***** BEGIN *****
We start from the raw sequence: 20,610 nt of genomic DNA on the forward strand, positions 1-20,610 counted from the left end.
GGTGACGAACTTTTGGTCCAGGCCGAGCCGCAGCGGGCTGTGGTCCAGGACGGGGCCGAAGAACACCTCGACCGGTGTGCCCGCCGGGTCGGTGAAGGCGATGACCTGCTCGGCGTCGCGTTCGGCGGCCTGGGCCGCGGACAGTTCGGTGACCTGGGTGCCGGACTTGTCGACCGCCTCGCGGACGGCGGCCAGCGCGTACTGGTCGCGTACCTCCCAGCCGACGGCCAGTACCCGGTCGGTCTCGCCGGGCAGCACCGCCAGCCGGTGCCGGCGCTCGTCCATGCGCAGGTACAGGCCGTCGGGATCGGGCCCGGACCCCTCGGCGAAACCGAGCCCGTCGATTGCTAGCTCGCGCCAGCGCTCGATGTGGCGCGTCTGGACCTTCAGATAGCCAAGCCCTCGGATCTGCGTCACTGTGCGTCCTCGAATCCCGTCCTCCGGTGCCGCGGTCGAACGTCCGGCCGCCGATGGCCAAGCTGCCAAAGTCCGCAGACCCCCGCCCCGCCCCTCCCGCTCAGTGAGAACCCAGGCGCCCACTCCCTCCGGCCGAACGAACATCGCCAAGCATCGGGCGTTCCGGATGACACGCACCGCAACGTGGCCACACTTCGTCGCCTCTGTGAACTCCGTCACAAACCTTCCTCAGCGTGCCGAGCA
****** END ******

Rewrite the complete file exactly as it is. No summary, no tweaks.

We start from the raw sequence: 20,610 nt of genomic DNA on the forward strand, positions 1-20,610 counted from the left end.
GGTGACGAACTTTTGGTCCAGGCCGAGCCGCAGCGGGCTGTGGTCCAGGACGGGGCCGAAGAACACCTCGACCGGTGTGCCCGCCGGGTCGGTGAAGGCGATGACCTGCTCGGCGTCGCGTTCGGCGGCCTGGGCCGCGGACAGTTCGGTGACCTGGGTGCCGGACTTGTCGACCGCCTCGCGGACGGCGGCCAGCGCGTACTGGTCGCGTACCTCCCAGCCGACGGCCAGTACCCGGTCGGTCTCGCCGGGCAGCACCGCCAGCCGGTGCCGGCGCTCGTCCATGCGCAGGTACAGGCCGTCGGGATCGGGCCCGGACCCCTCGGCGAAACCGAGCCCGTCGATTGCTAGCTCGCGCCAGCGCTCGATGTGGCGCGTCTGGACCTTCAGATAGCCAAGCCCTCGGATCTGCGTCACTGTGCGTCCTCGAATCCCGTCCTCCGGTGCCGCGGTCGAACGTCCGGCCGCCGATGGCCAAGCTGCCAAAGTCCGCAGACCCCCGCCCCGCCCCTCCCGCTCAGTGAGAACCCAGGCGCCCACTCCCTCCGGCCGAACGAACATCGCCAAGCATCGGGCGTTCCGGATGACACGCACCGCAACGTGGCCACACTTCGTCGCCTCTGTGAACTCCGTCACAAACCTTCCTCAGCGTGCCGAGCA